Trade Secret Privilege

Section 26. Privilege relating to trade secrets. – A person cannot be compelled to testify about any trade secret, unless the non-disclosure will conceal fraud or otherwise work injustice. When disclosure is directed, the court shall take such protective measure as the interest of the owner of the trade secret and of the parties and the furtherance of justice may require. (n)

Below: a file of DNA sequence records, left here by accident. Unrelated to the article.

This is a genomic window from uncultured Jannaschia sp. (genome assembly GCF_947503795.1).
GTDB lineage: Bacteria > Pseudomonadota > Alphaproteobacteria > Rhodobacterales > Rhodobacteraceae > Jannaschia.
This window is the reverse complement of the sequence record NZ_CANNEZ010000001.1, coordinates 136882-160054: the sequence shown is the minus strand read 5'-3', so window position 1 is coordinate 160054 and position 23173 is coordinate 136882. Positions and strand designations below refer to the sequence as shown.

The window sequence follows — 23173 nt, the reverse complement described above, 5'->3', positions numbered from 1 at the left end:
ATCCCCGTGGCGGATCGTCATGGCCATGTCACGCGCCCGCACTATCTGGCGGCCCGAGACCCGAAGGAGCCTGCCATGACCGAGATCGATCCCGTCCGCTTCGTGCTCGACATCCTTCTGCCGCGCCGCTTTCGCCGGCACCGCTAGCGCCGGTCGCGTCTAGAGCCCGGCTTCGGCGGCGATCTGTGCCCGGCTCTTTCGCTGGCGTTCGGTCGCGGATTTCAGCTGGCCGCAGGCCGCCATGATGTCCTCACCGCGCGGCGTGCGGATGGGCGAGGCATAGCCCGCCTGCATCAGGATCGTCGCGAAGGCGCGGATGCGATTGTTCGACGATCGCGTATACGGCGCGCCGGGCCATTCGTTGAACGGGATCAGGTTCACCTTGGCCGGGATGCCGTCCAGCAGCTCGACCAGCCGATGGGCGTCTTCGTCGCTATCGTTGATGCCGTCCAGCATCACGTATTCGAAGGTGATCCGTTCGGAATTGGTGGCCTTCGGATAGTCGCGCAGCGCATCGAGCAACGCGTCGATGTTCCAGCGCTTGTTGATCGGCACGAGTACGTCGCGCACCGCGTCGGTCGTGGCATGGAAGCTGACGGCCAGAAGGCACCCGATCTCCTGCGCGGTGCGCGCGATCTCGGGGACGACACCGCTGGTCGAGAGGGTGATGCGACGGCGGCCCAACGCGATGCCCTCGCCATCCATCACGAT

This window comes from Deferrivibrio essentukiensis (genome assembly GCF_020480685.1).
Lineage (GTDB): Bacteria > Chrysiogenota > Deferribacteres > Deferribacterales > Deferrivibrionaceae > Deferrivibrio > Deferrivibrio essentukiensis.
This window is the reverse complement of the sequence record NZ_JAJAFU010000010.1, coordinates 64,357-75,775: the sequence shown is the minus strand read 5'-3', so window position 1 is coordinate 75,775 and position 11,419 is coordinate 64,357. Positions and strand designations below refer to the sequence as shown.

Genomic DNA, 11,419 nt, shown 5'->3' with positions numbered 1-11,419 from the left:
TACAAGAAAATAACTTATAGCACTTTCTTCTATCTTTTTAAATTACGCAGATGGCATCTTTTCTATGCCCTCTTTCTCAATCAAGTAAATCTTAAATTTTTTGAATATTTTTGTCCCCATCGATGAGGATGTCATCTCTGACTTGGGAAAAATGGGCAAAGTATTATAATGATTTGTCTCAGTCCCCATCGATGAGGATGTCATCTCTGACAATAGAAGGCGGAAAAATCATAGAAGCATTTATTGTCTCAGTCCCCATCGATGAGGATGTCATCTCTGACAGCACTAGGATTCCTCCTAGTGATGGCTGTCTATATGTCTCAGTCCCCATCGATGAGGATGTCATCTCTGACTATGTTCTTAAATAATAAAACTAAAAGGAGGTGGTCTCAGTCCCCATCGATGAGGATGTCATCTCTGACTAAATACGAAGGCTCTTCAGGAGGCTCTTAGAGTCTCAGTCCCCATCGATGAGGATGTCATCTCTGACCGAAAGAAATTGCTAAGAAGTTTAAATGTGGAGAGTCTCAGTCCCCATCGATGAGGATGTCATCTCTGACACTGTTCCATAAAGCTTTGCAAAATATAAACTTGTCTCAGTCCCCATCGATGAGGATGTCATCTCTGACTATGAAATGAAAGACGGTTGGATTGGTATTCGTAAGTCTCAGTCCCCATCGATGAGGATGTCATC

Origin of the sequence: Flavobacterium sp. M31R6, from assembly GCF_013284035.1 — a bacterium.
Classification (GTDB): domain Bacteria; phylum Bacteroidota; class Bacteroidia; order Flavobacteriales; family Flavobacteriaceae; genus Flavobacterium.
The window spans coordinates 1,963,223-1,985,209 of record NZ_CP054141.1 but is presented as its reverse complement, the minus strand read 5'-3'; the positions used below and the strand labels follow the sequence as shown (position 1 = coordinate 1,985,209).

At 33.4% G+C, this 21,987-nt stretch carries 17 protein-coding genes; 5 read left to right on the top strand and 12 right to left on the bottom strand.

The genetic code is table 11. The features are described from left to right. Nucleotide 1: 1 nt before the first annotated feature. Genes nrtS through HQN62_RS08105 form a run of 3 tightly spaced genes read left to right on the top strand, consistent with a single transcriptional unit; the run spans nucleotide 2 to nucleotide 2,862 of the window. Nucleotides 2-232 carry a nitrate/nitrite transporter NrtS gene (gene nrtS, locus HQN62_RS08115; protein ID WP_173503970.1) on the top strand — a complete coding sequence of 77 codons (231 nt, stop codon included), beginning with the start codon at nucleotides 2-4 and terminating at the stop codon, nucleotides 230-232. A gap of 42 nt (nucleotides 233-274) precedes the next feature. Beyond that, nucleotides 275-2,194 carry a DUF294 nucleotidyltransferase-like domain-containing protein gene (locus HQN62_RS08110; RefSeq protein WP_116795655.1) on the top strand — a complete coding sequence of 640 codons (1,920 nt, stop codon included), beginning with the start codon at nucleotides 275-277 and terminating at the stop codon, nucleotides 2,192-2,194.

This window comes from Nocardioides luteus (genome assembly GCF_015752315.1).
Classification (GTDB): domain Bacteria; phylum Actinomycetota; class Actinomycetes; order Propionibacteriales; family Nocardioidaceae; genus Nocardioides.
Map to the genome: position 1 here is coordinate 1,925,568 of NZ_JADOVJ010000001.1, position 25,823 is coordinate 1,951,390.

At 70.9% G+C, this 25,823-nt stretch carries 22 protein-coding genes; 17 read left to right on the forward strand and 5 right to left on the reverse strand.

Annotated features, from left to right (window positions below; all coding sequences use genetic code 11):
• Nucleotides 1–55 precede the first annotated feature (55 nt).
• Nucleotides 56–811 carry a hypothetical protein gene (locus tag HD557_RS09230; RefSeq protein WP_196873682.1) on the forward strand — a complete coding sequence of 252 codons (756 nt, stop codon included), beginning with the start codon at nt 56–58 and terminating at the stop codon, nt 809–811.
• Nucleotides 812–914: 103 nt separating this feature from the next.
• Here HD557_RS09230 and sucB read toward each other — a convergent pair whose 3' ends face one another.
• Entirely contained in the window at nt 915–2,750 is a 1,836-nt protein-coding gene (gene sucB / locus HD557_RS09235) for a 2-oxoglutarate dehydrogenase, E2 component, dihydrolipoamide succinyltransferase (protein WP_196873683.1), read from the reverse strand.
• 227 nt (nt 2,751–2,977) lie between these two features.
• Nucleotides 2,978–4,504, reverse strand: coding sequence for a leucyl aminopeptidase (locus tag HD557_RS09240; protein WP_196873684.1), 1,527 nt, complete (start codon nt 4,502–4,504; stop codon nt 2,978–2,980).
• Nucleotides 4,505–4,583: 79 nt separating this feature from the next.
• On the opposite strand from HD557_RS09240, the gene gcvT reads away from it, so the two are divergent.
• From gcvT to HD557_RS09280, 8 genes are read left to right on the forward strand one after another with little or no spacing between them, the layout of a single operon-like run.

1. Trade secret – is a technology, formula, or procedure which is being strictly kept and concealed to protect the product from being copied exactly. It is being strictly kept and concealed so that it cannot be copied and used by the possible imitators. Example: the formula of San Miguel Corporation in making its pale pilsen beer, the procedure in making the pale pilsen beer, or the technology in the manufacturing of Red Horse Beer.

2. The jurisprudence defined trade secret as follows: